back to article UK's new Data Protection Bill will be 'liberal' not 'libertarian', says digi minister

Digital minister Matt Hancock has confirmed that the Data Protection Bill will be published tomorrow, in a speech promising internet laws "based on liberal and not libertarian values" that "cherish freedom yet prevent harm to others". Speaking at the UK Internet Governance Forum, Hancock said the forthcoming data protection …

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"Speaking at the UK Internet Governance Forum, Hancock said the forthcoming data protection regime will bring the internet into “the twenty-first century, giving citizens more sovereignty over their data, and greater penalties for those who break the rules.”"

Bullshit will it.

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@wolfetone

I'm sure the "greater penalties" part will. Citizens will be breaking the rules afterall. I don't think I even need to quote the Cardinal.

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Re: @wolfetone

What does that even mean though? Sony got £250,000 fine. What would Equifux get with these new powers? A £250,001 fine?

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Anonymous Coward

Re: @wolfetone

"What does that even mean though?"

Turnover based fines and criminal charges, rather than the current fixed civil penalties.

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Devil

Yes, "you no longer own your data, we own your data and any attempt to use said data will result in severe penalties!"

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Facepalm

"For starters, we have equalled the penalty for copyright infringement to be the same online as offline. We are supporting further copyright reform to support rights holders and help close the value gap."

Yeah, lets start protecting British citizens, by protecting the IP rights of multinational corporations! Yay!

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If he meant "Liberal with your privacy, security, safety and other miscellaneous rights" then I'm inclined to think he might have been telling the truth.

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If he meant "Liberal with your privacy, security, safety and other miscellaneous rights" then I'm inclined to think he might have been telling the truth.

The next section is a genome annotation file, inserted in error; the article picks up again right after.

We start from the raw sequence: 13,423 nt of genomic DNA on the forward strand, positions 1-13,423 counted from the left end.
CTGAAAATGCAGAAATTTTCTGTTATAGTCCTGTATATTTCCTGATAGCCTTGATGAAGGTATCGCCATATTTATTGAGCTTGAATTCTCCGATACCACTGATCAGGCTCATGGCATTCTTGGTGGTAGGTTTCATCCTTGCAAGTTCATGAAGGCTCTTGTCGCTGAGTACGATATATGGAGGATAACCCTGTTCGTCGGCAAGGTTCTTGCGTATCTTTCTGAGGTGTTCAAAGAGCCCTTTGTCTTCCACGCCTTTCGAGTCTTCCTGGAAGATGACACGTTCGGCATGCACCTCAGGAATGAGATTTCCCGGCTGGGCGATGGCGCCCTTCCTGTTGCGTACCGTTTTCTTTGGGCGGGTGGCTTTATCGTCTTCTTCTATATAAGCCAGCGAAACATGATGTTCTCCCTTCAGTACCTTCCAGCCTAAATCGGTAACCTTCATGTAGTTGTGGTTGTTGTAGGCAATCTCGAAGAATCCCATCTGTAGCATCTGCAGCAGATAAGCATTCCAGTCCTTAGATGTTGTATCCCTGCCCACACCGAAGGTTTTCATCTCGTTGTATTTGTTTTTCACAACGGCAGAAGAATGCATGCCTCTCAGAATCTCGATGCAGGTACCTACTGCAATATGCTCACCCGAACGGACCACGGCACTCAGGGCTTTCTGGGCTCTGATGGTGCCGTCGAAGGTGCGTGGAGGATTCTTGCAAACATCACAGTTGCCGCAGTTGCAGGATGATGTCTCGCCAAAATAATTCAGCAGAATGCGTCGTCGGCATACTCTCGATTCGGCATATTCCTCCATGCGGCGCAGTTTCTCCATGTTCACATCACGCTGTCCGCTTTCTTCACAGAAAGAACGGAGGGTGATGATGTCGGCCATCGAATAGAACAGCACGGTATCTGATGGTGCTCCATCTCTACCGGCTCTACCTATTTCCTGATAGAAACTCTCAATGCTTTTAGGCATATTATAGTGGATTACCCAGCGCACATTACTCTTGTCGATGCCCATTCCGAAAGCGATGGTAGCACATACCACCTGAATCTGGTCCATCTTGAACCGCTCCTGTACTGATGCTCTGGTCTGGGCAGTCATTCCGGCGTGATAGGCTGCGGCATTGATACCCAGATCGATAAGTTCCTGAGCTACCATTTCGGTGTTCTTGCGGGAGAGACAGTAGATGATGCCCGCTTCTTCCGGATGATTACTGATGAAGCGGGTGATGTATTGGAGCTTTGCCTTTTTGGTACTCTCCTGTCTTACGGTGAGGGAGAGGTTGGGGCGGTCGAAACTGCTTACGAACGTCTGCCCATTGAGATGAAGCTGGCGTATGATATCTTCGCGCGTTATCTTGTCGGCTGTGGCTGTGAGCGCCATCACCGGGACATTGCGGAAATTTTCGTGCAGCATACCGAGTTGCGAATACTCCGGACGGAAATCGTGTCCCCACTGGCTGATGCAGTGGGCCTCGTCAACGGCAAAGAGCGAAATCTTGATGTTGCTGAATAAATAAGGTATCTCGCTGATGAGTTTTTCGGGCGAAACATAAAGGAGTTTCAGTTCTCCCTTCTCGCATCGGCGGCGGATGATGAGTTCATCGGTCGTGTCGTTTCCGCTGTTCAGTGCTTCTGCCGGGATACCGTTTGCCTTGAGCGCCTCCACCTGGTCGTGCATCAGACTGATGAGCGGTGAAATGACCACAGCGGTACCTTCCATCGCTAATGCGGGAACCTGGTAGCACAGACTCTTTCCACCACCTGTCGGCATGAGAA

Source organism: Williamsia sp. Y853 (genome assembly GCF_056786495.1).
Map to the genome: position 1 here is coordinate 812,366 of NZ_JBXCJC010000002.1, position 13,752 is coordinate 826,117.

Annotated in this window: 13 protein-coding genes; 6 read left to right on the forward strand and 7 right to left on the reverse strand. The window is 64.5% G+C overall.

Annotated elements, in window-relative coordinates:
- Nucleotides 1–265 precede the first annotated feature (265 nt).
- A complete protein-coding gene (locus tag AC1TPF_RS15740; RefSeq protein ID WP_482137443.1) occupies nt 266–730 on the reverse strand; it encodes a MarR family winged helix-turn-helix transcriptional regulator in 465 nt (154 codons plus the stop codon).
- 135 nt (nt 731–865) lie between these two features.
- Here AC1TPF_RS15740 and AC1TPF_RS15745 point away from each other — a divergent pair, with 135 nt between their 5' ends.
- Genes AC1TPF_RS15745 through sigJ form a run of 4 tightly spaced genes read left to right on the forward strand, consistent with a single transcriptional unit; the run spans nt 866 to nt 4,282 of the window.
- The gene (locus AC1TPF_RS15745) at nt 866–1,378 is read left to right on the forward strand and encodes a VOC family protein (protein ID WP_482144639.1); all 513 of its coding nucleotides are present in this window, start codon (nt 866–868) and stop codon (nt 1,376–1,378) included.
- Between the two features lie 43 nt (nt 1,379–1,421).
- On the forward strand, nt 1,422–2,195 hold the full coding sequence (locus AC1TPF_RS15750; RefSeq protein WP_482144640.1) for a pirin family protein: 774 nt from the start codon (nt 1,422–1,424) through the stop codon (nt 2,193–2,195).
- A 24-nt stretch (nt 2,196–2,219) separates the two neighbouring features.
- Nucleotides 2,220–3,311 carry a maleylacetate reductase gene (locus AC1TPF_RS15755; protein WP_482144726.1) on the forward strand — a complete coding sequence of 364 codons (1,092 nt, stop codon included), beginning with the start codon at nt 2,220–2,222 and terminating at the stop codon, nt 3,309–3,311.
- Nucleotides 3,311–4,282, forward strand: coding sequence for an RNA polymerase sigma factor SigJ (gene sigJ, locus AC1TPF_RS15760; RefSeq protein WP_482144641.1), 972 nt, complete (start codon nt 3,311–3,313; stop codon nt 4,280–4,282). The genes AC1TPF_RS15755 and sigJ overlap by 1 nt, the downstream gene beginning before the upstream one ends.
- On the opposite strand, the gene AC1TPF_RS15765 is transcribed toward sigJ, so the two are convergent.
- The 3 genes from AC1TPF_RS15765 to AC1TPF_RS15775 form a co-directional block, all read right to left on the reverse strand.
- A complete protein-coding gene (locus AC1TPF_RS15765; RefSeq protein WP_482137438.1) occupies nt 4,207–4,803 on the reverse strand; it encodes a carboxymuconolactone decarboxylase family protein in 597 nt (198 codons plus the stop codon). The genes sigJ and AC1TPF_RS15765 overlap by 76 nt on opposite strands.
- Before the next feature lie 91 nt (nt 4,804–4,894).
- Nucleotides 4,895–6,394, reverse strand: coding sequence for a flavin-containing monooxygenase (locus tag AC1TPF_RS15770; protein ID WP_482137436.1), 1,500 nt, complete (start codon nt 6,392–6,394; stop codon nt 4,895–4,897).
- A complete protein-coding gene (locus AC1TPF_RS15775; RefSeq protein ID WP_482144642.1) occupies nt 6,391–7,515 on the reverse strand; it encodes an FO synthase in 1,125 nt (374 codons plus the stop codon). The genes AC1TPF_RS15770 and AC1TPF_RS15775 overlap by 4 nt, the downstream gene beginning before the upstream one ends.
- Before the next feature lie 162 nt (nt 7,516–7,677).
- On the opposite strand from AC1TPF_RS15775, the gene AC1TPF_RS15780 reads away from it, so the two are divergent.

It all sounds too much like "light touch regulation" to me; remember where that got us.

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giving citizens more sovereignty over their data

But not enough to stop GCHQ trawling through any of it whenever they feel like it.

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RE: Sovereignty

In this context "sovereignty" means being spied on by GCHQ in your own sovereign nation, as opposed to the data being shipped overseas for NSA/CIA or some other foreign agency to spy on you

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Re: RE: Sovereignty

I think you mean in addition to. Pretty sure the Great Firewall of Cheltenham will have straight feed into other five eyes.

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Re: RE: Sovereignty

In this context "sovereignty" means...

Property of the crown, and outside the EU we'll be subjects, not citizens.

I'd be honestly surprised if there's anything 'liberal' about anything they decide to enact.

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Unhappy

But not enough to stop GCHQ trawling through any of it whenever they feel like it.

From a purely personal perspective I am much less concerned about that possibility than I about the fact that there is a good chance that there is more personal information about me sitting on a server in the US belonging to a US company and thus effectively beyond the control of any UK legal oversight. I have no fundamental objection to someone keeping a file noting my creditworthiness as long is contains nothing beyond what is a matter of public record; CCJs, bankruptcies and so on. If it contains anything like bank details, NI / NHS numbers and so on - none of which have any connection with my underlying reliability - then I find that highly objectionable.

I fear that Matt Hancock will remain silent if matters like that are brought to his limited attention. Is he happy that US citizens have more sovereignty over my data than I have?

I suspect the answer is that he doesn't give a shit, really...

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Big Brother

Any mention of when he's going to tackle the police's illegal mugshot and DNA databases?

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It will be protected sovereignly

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Any mention of when he's going to tackle the police's illegal mugshot and DNA databases?

Why would he do this? When the minister who was responsible for turning as much of a blind eye to this as possible this is now the PM and her fuckwit crony is the current Home Secretary. Nothing positive is going to happen until these police state wannabees are ousted from power and influence.

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Meh

Liberal democracy... O'Rly?

That'll be why MPs made some grand speeches then spinelessly got the EU Withdrawal Bill through its second reading without making any amendments to it on Monday and then the government appointed a majority of Tory MPs to all the committees despite not having a majority in Parliament yesterday. Now the bill is going through to committee the government can reject all of the amendments there and then just stare down the House of Lords.

Or to put it in geek terms, this is an Android app with all the permissions set. You just wouldn't trust it enough to install it.

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Boffin

>Hancock said the forthcoming data protection regime will bring the internet into “the twenty-first century [...]